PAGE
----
Lecture  - Water Chemistry -- Dissolved Gases -- Oxygen

I. Properties of dissolved gases
    A. Solubility -- How much gas will dissolve in water?
        1. Pressure -- as pressure increases, solubility increases
        2. Temperature -- as temperature increases, solubility decreases

solubility of oxygen with temperature

        3. Salts -- as TDS increase, solubility decreases exponentially
        4. Concentration -- Henry's law

                At constant temp. the amount of gas absorbed by a given volume of liquid is proportional to the pressure
                        in atmospheres that the gas exerts

              [gas] = KH rgas
                        KH  (Henry's constant) is a solubility factor, varying from gas to gas
                       O2 in atmosphere ~20.3% = 0.203 atm
                       KH @ 20oC = 1.39 mmolO2/kgH2O*atm (for pure water)
                                           amount of O2 that will dissolve in water at 20oC
                      example of solubility of oxygen in water

    B. Oxygen
            1. Used in respiration
            2. Important in chemical reactions
            3. Oxygen dynamics:
                 (a) respiration uses oxygen
                 (b) bacterial decomposition uses oxygen
                 (c) photosynthesis makes oxygen ( general photosynthesis equation)
                 (d) atmosphere contains a large reserve of oxygen
     C. Carbon dioxide -- about 200 X more soluble than oxygen.

II. Seasonal Cycles of Oxygen
         Dimictic pattern for a mesotrophic or eutrophic lake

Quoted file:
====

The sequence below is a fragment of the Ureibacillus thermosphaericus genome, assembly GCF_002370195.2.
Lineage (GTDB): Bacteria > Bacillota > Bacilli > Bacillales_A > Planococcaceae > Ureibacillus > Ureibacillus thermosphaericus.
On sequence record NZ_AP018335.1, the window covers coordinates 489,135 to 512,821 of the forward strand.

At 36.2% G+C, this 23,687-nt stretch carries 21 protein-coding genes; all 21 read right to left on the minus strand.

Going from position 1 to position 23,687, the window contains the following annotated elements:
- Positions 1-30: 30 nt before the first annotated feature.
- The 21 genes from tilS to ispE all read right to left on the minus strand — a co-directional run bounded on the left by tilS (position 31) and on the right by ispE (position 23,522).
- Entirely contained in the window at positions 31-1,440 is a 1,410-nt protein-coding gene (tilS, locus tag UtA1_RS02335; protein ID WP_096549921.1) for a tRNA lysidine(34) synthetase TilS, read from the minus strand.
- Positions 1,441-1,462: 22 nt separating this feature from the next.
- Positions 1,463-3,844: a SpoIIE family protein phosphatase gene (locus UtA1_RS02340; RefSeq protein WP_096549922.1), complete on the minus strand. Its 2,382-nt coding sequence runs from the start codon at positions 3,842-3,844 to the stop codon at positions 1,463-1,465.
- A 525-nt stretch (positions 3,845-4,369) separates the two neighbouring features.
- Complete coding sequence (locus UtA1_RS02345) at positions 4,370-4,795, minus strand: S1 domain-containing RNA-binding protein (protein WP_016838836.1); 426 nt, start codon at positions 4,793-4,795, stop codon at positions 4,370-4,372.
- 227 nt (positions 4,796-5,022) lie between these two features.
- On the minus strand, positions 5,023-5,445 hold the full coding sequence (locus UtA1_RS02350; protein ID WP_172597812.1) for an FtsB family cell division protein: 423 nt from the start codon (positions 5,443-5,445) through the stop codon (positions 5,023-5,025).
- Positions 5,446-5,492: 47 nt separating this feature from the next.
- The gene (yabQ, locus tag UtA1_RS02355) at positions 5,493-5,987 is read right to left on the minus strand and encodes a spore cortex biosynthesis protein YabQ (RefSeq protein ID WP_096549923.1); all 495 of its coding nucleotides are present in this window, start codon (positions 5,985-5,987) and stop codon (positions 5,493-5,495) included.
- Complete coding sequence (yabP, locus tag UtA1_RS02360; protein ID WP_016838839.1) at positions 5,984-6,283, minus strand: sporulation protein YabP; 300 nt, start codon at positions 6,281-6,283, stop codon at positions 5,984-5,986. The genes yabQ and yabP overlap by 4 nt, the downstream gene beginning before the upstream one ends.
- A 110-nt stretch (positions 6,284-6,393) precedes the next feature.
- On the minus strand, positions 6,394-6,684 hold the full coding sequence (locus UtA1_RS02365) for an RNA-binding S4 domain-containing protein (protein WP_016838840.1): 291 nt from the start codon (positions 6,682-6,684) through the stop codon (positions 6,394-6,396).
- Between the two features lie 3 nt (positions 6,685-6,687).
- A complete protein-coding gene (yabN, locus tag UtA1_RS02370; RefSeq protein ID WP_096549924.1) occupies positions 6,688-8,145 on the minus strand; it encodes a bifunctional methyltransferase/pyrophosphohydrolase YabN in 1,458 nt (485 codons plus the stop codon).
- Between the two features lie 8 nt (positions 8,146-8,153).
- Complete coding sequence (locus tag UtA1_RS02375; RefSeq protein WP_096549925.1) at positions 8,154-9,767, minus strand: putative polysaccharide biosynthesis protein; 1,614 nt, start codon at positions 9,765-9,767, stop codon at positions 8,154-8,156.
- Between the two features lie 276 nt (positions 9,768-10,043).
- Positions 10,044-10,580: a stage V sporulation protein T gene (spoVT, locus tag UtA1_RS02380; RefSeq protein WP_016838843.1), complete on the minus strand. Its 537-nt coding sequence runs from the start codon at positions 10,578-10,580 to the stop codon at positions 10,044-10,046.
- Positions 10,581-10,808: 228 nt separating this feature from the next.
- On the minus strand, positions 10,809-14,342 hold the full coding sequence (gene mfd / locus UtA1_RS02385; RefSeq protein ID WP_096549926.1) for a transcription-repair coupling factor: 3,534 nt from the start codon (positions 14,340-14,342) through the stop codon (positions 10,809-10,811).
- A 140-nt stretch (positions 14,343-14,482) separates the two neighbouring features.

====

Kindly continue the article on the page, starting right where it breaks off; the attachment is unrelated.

A. Spring turnover
        - Ice cover over winter isolates from atmospheric exchange.
        - Some depletion occurs over winter (decomposition and respiration)
        - Oxygen increases until 100% saturation is reached
        - Summer oxygen debt -- this occurs if stratification sets up before the lake is saturated with oxygen

increase in oxygen content during spring mixing

     B. Spring stratification
oxygen profiles at beginning of spring stratification

oxygen saturation later in spring

        - Follows the 100% saturation curve.
        - Organism effects:
            i. Respiration
            ii. Photosynthesis

    C. Summer stratification
        - epilimnetic oxygen fluctuates due to balance of photosynthesis, respiration, and wind mixing
        - hypolimnetic oxygen drops -- respiration is important
summer oxygen patterns (during stratification)

    D. Breakdown of stratification
summer stratified pattern

beginning of stratification breakdown

continuing stratification breakdown
        - epilimnetic oxygen decreases slightly as oxygen poor water is mixed to the surface
        - hypolimnetic oxygen continues to decrease
    E. Day of turnover
increasing oxygen saturation during turnover
        - temperature >4 degrees C because of leftover summer heat
        - oxygen <100% because of respiration in hypolimnion
        - oxygen goes toward 100% by wind pumping
        - but, if ice sets in early, whole lake may not come to 100%, and this is a 'winter oxygen debt'

    F. Winter
oxygen profile at beginning of ice-on period

oxygen profiles as winter progresses
 

continuing depletion of oxygen under the ice

        - Inverse stratification